If we get back to our topic of “consumer connected objects”, the common umbrella for most of the digital experience that may be enriched in a systemic way through connected object is the “assistance” experience, from immediate to long-term assistance and coaching, from Siri or Google Now to healthcare services. Assistance requires context (personal data), knowledge (big data), personalization (machine learning) and problem solving (automated reasoning). The consensus during our roundtable discussion was that there needs to be a fair amount of each of these capabilities to provide a cloud assistance or coaching service that can bring sustainable recurrent value to the user. Most wearable devices, intended to be a piece of a wellbeing / health care digital experience, are still very far from meeting this goal, as can be seen by the mediocre smartphone applications and the fast decline in usage rate once the initial excitement wears off. The buzz about “quantified self” gives a good illustration of this point. Three years ago, I conjectured that quantified self would fit perfectly a combination of narcissists, geeks and people who enjoyed “system thinking” (if seeing a curve with the evolution of your bio-data tickles you, you’re in). This is a fairly large intersection – I fit just in there J – but it is still a niche. For most people, the “quantified self” experience left to oneself – which is exactly what I enjoy about my Withing connected scale – is too abstract and must be replaced by a true coaching experience.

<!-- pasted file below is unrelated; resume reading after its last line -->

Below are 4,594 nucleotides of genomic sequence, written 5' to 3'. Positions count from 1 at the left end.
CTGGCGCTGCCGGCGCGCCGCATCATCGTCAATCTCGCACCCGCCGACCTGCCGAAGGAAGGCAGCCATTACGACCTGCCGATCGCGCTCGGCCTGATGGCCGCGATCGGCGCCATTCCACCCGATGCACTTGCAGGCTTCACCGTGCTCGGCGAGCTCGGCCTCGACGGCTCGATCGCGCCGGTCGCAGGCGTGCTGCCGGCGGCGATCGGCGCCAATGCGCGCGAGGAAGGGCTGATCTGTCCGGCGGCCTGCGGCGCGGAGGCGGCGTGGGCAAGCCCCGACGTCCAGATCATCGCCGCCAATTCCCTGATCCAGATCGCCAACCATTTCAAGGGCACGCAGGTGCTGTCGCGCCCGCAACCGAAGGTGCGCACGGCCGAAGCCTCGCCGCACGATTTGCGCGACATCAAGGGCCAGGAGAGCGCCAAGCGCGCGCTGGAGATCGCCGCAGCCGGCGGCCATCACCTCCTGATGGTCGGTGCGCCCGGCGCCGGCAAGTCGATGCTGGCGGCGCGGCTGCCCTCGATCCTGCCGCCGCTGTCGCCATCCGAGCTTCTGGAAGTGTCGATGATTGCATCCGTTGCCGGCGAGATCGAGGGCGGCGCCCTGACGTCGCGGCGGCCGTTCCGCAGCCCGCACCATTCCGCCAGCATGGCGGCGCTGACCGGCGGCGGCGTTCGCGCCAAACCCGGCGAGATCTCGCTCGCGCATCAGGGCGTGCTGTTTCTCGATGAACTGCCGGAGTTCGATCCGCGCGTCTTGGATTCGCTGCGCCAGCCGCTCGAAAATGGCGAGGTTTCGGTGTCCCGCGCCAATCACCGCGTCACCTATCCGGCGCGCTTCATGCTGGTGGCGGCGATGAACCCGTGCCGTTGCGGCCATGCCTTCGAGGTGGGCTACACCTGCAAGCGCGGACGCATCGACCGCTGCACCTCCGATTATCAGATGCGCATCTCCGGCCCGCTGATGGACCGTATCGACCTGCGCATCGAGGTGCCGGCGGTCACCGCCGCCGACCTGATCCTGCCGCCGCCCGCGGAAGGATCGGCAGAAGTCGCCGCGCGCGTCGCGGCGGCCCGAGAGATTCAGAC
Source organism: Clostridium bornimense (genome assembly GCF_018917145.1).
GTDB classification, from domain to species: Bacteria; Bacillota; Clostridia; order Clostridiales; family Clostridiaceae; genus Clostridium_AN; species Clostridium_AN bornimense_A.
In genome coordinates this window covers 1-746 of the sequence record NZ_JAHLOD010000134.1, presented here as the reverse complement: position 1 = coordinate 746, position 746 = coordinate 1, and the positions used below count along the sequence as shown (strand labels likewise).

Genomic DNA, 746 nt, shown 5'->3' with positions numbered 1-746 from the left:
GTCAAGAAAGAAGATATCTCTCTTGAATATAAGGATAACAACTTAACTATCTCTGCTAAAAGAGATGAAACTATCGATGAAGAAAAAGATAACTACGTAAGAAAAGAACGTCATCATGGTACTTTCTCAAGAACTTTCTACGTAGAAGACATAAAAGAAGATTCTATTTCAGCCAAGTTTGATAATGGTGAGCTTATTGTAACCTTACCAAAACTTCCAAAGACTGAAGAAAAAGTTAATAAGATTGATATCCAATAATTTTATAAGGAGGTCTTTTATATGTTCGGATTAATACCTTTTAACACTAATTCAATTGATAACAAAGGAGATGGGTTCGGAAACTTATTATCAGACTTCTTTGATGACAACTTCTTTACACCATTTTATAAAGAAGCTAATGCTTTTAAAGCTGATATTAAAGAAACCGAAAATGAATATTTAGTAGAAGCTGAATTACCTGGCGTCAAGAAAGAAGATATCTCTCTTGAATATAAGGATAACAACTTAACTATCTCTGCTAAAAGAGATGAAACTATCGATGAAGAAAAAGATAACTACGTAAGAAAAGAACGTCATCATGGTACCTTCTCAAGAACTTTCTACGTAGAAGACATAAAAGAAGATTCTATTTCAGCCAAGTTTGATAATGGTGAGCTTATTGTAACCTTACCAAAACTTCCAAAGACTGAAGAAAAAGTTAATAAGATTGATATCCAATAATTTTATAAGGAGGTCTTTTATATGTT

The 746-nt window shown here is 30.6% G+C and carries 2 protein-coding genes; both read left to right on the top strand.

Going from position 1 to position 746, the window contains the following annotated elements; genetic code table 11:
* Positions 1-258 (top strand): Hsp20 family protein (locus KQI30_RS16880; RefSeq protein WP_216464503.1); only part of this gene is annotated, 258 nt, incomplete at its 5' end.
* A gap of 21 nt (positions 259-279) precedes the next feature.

This leads to two major challenges:
  • To generate knowledge from connected objects, one needs smart algorithms and data, and a little bit of time. To get data, one needs both usage and consent from the user, which both requires to deliver actual value. There is a chicken-and-egg conundrum: one needs data to deliver value, and value to attract the data. In most cases, the solution is to follow a two-step process, where the value generated by Big Data analysis comes in a second step, with a different value model to bootstrap usage.